Since April, more states have begun exploring the idea of an organized drug recycling program. Florida, New Hampshire, and Vermont are three states pursuing options similar to Iowa. Florida lawmakers have already proposed a bill modeled after the Iowa program. Florida Representative Nicholas Duran is one of the primary supporters of the proposed law. After visiting a long-term care pharmacy, Duran took stock of just how many drugs were being wasted. At just one pharmacy location, about $400,000 worth of medications are returned each month for various reasons.
Under current law, the pharmacy cannot donate the drugs for redistribution. The result is around $2.5 million worth of sealed, sterile, and un-expired medication being incinerated. For the entire state of Florida, it is estimated that around $50 million worth of medication is destroyed every year because it cannot legally be donated or redistributed to those in need.
Many states have taken an aggressive approach to recycling and reducing the human and financial cost of waste. Implementing programs like SafeNetRx could be a viable option to do just that, and also to build strength in the community. Recycling wasted drugs and redistributing them to those in need can help communities, and the nation as a whole:
- Reduce the cost of manufacturing and re-manufacturing drugs.
- Reduce the costs associated with incineration, which costs thousands of dollars per month in some states.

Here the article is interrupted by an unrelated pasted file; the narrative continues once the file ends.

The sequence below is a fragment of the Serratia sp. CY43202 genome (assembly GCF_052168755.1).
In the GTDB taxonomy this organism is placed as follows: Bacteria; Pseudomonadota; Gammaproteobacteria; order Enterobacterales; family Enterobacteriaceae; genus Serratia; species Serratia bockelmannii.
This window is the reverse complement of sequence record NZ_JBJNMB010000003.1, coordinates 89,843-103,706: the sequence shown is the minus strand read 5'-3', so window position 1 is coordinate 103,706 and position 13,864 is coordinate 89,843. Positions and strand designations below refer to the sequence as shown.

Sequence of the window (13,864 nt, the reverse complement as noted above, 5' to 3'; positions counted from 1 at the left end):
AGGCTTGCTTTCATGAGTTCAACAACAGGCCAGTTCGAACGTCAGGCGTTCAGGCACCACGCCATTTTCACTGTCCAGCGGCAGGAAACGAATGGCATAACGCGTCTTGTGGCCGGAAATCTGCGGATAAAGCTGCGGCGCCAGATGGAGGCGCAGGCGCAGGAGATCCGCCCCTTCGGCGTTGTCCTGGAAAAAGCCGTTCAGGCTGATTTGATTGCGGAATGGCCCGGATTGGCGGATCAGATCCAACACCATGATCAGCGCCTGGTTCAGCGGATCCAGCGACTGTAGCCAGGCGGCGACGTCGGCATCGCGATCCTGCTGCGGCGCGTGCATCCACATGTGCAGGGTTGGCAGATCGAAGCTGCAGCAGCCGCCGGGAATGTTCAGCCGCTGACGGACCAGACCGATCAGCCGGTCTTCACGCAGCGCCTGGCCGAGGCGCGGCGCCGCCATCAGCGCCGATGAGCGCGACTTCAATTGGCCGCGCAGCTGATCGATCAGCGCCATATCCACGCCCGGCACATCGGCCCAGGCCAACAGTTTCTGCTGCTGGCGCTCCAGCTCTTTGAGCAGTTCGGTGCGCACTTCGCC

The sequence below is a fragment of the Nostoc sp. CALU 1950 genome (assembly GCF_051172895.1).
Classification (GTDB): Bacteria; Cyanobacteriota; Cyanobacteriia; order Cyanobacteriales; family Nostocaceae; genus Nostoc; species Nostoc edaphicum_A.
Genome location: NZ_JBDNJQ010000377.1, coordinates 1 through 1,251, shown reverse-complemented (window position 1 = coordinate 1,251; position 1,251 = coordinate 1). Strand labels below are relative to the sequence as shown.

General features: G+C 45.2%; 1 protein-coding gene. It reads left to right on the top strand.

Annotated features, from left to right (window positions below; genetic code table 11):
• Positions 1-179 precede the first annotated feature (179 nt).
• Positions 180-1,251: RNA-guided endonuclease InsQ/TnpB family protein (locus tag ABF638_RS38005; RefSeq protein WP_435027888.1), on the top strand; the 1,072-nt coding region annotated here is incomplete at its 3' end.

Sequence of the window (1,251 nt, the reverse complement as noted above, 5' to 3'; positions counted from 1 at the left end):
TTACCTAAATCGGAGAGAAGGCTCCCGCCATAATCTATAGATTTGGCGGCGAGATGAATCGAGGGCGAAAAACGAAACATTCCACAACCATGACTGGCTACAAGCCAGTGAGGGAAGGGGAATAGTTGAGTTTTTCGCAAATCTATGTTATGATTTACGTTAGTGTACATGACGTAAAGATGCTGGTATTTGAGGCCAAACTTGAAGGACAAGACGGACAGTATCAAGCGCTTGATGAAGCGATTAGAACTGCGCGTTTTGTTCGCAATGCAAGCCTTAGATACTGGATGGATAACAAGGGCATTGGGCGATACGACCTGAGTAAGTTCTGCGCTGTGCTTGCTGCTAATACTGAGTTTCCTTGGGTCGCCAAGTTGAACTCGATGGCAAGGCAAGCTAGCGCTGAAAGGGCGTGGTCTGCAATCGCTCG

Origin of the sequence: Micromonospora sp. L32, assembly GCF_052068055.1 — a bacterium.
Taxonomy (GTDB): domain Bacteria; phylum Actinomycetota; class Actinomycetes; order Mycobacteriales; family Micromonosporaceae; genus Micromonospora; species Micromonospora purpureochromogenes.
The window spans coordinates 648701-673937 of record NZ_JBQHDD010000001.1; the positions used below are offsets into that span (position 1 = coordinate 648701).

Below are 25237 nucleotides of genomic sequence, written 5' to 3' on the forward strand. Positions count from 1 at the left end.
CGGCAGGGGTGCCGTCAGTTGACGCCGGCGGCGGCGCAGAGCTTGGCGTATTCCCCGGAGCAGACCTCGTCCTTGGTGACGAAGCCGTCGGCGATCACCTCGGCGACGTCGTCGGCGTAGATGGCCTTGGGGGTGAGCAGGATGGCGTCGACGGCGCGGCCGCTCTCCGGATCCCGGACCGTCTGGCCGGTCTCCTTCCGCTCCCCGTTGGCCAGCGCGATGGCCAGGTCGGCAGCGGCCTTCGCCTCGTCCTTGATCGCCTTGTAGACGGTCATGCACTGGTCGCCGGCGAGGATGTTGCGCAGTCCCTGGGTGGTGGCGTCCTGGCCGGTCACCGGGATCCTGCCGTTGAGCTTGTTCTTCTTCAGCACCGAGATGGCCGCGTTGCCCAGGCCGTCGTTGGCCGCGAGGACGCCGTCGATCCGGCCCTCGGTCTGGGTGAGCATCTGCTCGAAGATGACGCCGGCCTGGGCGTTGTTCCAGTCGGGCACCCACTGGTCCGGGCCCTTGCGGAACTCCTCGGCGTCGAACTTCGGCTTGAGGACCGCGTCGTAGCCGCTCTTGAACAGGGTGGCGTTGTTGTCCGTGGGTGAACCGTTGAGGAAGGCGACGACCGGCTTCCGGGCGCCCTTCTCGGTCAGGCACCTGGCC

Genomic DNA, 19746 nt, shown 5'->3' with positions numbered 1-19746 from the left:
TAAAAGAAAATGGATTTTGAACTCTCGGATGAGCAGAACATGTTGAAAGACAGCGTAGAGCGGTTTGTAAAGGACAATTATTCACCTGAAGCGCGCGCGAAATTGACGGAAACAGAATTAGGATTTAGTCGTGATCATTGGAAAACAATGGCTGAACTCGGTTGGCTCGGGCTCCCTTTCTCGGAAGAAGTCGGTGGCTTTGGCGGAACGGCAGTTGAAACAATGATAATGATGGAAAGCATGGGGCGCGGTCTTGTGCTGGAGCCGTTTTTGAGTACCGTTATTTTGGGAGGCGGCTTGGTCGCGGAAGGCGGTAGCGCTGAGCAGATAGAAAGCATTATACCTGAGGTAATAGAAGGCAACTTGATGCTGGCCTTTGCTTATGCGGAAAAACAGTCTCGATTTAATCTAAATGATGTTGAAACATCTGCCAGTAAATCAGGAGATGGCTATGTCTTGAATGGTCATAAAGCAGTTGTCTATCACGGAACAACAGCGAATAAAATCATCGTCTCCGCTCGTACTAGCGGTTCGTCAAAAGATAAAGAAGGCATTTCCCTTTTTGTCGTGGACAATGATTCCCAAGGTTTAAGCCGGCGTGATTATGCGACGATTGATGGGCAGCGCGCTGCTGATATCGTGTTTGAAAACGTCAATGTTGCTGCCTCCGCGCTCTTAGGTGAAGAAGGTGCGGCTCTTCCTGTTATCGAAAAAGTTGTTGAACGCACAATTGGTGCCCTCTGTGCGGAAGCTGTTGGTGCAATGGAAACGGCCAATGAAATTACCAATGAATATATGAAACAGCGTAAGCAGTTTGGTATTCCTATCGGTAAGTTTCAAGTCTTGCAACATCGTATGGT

- Promote a healthier community by providing drugs to patients in need.
- Reduce the amount of drugs being flushed and thus contaminating local water supplies.
- Improve monitoring and safety of drugs so they do not end up in the wrong hands.
Nursing Homes and Drug Issues
Beyond the concerns over wasted money and valuable resources, another concern related to wasted drugs and nursing homes is the fact that unclaimed medications could be a danger to residents. Medications that are unclaimed and not thrown away or recycled could be inadvertently (or intentionally) administered to a nursing home resident. These medications could also be tempting to staff members who know the value of the drugs, or who may be interested in taking the drugs themselves.
Implementing legally-backed programs for recovery and redistribution of unused or unclaimed drugs could help protect nursing home residents and ensure that drugs are handled safely and appropriately.
Managing medications in nursing home environments is of the utmost importance. When patients are given the wrong medication, the wrong dosage, or a medication they don’t need can result in serious injuries or illness. If you are concerned about how your loved one’s medications are managed, handled, or disposed of, contact Brown, Christie & Green to learn more about your loved one’s legal rights. Fill out our online form to speak with one of our attorneys.